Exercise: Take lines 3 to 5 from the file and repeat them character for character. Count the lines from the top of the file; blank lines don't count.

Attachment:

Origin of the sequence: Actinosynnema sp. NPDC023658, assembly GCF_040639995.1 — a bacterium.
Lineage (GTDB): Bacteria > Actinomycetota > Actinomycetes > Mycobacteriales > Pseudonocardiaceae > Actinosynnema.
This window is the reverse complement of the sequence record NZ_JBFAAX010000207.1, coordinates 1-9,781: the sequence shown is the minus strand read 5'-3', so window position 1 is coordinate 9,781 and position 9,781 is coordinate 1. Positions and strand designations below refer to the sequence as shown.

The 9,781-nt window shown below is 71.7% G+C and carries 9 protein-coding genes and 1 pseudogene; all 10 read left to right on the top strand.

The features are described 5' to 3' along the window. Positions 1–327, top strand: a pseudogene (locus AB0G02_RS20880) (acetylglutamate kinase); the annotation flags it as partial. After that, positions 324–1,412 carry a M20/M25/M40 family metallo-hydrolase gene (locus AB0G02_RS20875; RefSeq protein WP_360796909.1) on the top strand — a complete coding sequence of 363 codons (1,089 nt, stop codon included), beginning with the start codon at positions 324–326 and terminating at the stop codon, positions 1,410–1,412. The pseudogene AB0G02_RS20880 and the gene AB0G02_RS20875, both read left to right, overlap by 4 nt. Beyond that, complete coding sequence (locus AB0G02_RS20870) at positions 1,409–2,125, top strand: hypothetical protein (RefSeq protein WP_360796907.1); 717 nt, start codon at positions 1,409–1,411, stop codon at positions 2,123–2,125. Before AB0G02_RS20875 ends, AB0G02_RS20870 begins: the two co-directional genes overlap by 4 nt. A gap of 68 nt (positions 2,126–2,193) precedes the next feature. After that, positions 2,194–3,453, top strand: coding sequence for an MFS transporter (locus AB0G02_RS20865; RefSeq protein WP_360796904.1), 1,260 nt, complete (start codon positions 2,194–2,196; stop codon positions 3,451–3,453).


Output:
This window is the reverse complement of the sequence record NZ_JBFAAX010000207.1, coordinates 1-9,781: the sequence shown is the minus strand read 5'-3', so window position 1 is coordinate 9,781 and position 9,781 is coordinate 1. Positions and strand designations below refer to the sequence as shown.

The 9,781-nt window shown below is 71.7% G+C and carries 9 protein-coding genes and 1 pseudogene; all 10 read left to right on the top strand.

The features are described 5' to 3' along the window. Positions 1–327, top strand: a pseudogene (locus AB0G02_RS20880) (acetylglutamate kinase); the annotation flags it as partial. After that, positions 324–1,412 carry a M20/M25/M40 family metallo-hydrolase gene (locus AB0G02_RS20875; RefSeq protein WP_360796909.1) on the top strand — a complete coding sequence of 363 codons (1,089 nt, stop codon included), beginning with the start codon at positions 324–326 and terminating at the stop codon, positions 1,410–1,412. The pseudogene AB0G02_RS20880 and the gene AB0G02_RS20875, both read left to right, overlap by 4 nt. Beyond that, complete coding sequence (locus AB0G02_RS20870) at positions 1,409–2,125, top strand: hypothetical protein (RefSeq protein WP_360796907.1); 717 nt, start codon at positions 1,409–1,411, stop codon at positions 2,123–2,125. Before AB0G02_RS20875 ends, AB0G02_RS20870 begins: the two co-directional genes overlap by 4 nt. A gap of 68 nt (positions 2,126–2,193) precedes the next feature. After that, positions 2,194–3,453, top strand: coding sequence for an MFS transporter (locus AB0G02_RS20865; RefSeq protein WP_360796904.1), 1,260 nt, complete (start codon positions 2,194–2,196; stop codon positions 3,451–3,453).